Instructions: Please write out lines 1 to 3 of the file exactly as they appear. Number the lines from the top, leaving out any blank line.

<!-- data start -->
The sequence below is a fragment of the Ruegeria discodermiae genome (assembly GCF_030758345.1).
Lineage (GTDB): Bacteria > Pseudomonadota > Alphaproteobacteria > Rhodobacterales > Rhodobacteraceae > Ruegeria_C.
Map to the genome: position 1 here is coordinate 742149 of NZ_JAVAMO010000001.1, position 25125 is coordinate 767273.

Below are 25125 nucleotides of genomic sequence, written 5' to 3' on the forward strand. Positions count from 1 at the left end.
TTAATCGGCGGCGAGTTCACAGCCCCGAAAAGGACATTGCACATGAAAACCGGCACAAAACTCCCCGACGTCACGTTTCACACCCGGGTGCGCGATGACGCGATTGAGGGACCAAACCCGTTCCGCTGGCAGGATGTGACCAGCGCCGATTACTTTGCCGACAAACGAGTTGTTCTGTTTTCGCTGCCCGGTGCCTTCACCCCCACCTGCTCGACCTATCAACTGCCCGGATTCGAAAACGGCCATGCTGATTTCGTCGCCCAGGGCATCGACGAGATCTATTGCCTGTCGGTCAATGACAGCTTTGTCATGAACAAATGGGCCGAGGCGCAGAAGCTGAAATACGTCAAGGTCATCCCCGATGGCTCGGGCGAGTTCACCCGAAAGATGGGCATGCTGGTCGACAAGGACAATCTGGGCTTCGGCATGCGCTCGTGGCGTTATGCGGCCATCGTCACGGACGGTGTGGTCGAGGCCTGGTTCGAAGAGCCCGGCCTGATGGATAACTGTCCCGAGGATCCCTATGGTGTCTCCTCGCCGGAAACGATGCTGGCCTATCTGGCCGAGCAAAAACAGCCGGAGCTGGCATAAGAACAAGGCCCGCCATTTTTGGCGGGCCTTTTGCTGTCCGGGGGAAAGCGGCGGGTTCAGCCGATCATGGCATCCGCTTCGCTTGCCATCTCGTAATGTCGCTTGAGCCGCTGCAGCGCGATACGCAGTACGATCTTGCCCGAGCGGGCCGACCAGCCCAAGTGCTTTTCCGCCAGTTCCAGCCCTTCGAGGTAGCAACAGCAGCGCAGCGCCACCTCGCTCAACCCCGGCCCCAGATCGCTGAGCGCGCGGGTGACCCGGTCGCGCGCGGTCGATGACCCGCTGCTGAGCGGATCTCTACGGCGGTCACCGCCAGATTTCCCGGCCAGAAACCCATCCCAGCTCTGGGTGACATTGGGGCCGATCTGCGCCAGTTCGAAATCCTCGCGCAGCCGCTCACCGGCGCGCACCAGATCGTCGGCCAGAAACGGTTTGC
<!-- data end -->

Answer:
The sequence below is a fragment of the Ruegeria discodermiae genome (assembly GCF_030758345.1).
Lineage (GTDB): Bacteria > Pseudomonadota > Alphaproteobacteria > Rhodobacterales > Rhodobacteraceae > Ruegeria_C.
Map to the genome: position 1 here is coordinate 742149 of NZ_JAVAMO010000001.1, position 25125 is coordinate 767273.